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“What has made the poem live is not the story------ but the incomparable elevation of the style, the shaping
spirit of imagination and the mere majesty of the music.” Verity
There is no doubt in the fact that it is difficult to define a grand style. However, its outstanding qualities
are sublimity of thought as well as expression and compression. Whenever the idea of great style occurs in our
minds, John Milton’s name flashes in our minds. Milton created a style of his own which is worthy of his lofty
epic theme, and it seems as if it belonged to the ancient heroic themes. It has been compared to “the large
utterance of early gods.” After reading Milton’s Paradise Lost, Mathew Arnold says: “He is our great artist in
style, our one first-rate master in the grand style.” When Wordsworth wrote: “Thou hadst a voice whose
sound was like the sea”, definitely he was talking of Milton’s grand style. Now, let’s discuss the qualities of
Milton’s grand style one by one.
First quality of Milton’s grand style is the use of number of allusions and references. They seem
obscure along with the arcane and archaic vocabulary. The purpose of using these allusions is to broaden the
reader’s understanding through comparison. An allusion from astronomy science is obvious when he elaborates
the size of Satan’s shield.
“Like the moon, whose orb
Through Optic Glass the Tuscan artist views
At evening, from the top of Fesole.”
Second major quality of Milton’s grand style is his use of “Epic Similes.” He borrows his similes
chiefly from all these branches of knowledge. The similes he has used for the description of Satan and the fallen
angels have made his style unique and perfect. He writes:
“Thick as autumnal leaves that strews the brooks In Vallombrosa”
And his haply slumbering on the Norway Foam
The Pilot of some small night foundered skiff deeming some island.”
Similarly, Milton compares the face of Satan with the sun in eclipse while eclipse is the sign of an ill
“Of glory obscured; as when the sun new risen
Look through the horizontal misty air
Shorn of his beams, or, from behind the Moon.”
Johnson says about Miltonic similes: “His (Milton’s) similes are less numerous, but more varied than
those of his predecessors.”
Third major quality of Milton’s grand style is the manipulation) ‫ ( وانب‬of rhythm and sounds. Besides

Shakespeare, it was only Milton who got great success in manipulating the language. We see continuous flow of
long sentences and paragraphs and it is like the dramatic blank verse of Shakespeare’s dialogue.
Raleigh observes: “The name of Milton has become the mark, not of biography, nor of a theme but of
a style.”
Fourth major quality of Milton’s grand style is the use of peculiar names which he uses to lend dignity
to his style. In Paradise Lost, we see that he is fond of using Italian names. The use of “Vallombrosa” is the best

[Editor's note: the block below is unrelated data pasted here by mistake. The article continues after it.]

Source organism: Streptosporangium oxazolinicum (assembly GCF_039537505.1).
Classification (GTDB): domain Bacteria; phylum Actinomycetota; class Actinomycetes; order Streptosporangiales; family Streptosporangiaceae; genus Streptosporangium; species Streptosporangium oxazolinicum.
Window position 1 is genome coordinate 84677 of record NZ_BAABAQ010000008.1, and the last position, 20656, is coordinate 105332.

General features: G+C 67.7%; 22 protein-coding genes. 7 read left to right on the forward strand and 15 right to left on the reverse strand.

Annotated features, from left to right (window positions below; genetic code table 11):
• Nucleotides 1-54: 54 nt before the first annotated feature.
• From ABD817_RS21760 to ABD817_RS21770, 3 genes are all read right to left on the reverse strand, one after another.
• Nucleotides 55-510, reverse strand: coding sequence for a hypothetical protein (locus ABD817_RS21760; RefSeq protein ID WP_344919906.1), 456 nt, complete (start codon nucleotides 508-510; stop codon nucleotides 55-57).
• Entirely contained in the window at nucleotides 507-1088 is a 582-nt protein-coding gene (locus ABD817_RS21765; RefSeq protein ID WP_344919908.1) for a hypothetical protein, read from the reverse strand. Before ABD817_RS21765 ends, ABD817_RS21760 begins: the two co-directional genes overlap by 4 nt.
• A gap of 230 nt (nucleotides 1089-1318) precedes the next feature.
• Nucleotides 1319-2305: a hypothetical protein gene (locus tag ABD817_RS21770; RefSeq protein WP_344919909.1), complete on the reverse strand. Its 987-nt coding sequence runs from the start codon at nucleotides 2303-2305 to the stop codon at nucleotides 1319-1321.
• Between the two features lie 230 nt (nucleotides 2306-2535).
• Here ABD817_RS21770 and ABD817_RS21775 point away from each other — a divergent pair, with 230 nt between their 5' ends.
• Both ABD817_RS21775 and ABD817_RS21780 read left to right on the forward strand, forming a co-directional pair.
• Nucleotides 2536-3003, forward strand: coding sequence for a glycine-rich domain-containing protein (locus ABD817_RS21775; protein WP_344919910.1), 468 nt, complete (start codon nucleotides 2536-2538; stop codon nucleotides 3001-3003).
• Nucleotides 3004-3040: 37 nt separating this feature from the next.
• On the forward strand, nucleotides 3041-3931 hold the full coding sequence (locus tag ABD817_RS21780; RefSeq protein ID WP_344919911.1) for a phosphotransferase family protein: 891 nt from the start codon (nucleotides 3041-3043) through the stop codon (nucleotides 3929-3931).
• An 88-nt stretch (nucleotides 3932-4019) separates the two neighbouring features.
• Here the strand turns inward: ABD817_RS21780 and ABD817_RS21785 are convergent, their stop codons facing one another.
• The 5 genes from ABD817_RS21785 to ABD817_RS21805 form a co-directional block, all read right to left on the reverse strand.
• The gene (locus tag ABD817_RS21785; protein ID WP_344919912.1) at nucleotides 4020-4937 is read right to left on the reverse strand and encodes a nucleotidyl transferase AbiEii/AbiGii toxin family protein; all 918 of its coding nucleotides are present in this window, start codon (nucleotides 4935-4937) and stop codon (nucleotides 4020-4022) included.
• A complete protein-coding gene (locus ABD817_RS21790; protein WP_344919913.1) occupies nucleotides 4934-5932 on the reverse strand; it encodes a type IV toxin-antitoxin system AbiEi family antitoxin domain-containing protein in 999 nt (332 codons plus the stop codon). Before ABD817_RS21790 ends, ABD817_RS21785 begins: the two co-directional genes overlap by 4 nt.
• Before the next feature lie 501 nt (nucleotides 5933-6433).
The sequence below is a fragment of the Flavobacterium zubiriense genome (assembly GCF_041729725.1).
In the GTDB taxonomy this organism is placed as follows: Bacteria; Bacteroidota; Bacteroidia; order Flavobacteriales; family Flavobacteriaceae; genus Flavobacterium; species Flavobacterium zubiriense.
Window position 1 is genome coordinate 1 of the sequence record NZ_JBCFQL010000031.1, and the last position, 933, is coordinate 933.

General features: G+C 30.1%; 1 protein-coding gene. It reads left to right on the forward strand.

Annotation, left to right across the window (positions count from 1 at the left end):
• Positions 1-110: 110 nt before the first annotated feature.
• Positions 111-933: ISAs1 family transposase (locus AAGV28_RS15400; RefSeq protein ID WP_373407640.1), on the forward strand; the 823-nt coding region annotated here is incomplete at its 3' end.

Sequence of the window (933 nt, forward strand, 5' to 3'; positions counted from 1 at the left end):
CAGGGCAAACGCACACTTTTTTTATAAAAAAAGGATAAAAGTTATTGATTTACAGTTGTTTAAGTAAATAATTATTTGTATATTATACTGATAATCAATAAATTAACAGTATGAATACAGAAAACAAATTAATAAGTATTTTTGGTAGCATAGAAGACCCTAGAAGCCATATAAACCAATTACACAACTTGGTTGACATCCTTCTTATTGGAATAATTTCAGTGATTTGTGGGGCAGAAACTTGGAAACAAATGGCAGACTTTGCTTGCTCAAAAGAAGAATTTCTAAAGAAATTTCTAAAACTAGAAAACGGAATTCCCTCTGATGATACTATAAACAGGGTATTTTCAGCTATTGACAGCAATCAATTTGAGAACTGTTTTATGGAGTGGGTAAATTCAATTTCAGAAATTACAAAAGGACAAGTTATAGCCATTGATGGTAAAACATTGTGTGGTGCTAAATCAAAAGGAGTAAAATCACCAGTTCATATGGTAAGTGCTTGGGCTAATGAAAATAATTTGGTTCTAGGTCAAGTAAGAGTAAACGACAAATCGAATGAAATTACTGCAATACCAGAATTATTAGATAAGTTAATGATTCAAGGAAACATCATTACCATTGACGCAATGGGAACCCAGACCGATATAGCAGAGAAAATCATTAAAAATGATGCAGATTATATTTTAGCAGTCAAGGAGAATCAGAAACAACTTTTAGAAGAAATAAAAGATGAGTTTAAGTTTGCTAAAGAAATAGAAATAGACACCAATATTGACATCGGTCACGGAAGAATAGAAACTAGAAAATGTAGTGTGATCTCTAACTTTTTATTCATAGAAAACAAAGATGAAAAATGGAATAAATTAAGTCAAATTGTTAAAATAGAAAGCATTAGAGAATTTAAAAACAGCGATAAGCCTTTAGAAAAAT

example of it. The use of these names for their sound and sense and their historical and literary association
makes his style sublime and lofty.
Fifth quality of Milton’s grand style is perspicuity in style which is an epic tradition. Milton’s Paradise
Lost is also clear. Though his conceptions and structure are complex and intricate, he is successful in making it
clear and vivid and he does it skillfully by focusing on the purpose of his narration. A critic observes: “Each
word is of value. There is no mortar between the stones, each is held in place by the weight of the others,
and helps to uphold the building.” Here is the mightiest army one can imagine rendered in less than six lines:
“Ten thousand banners rise into the air
With orient colours waving with them rose
A forest huge of spears, ----immeasurable.”
Sixth major quality of Milton’s grand style is his use of lofty tone. We cannot overlook the rhetorical
eloquence with which Satan appreciates and encourages the fallen angels.
“To do ought good never will be our task
But ever to do ill our soul delight
Our labour must be to pervert that end.”
Seventh major quality of Milton’s grand style is his profound love for beauty. He is deeply sensitive to
the beauty of eternal nature. With this sense of beauty, he has combined stateliness of manner which gives a
high dignity to his poetry. The poet never stoops down at any stage to satisfy the tastes of the lower public.
The last and major quality of Milton’s grand style is his mastery and use of blank verse. He has great
command over words and in versification. And both these aspects become clear when he uses blank verse. The
very first lines show the significance of blank verse in Paradise Lost.
“Of man’s first disobedience and the fruit
Of that forbidden tree, whose mortal taste
Brought death into the world, and all our woe.”
William Hazlitt also comments: “Milton’s blank verse is the only blank verse in the language (except
Shakespeare’s) that deserves the name of verse.”
Milton’s grand style has been criticized by many critics. T.S. Eliot criticizes in the following words.
“His (Milton’s) style has many defects. It lacks full sensuous experience. It bears dead language. Besides
that he has corrupted the English language.” Similarly, Addison criticizes and says: “Our language sank
under him.” F.R. Levis also criticizes Milton for his use of Latin idioms and syntax and use of exotic words
and phrases.
To sum up, we can say that Milton’s style is certainly his own. Elements of it can be criticized. On the
whole, it is a monumental for the writers and the critics. It is difficult to see how such a work could be better
written in some other style. We fully agree with a critic who says: “Milton defined the style of English epic
and in a real sense, with that style, ended the genre. After Milton and Paradise Lost, the English epic ends.
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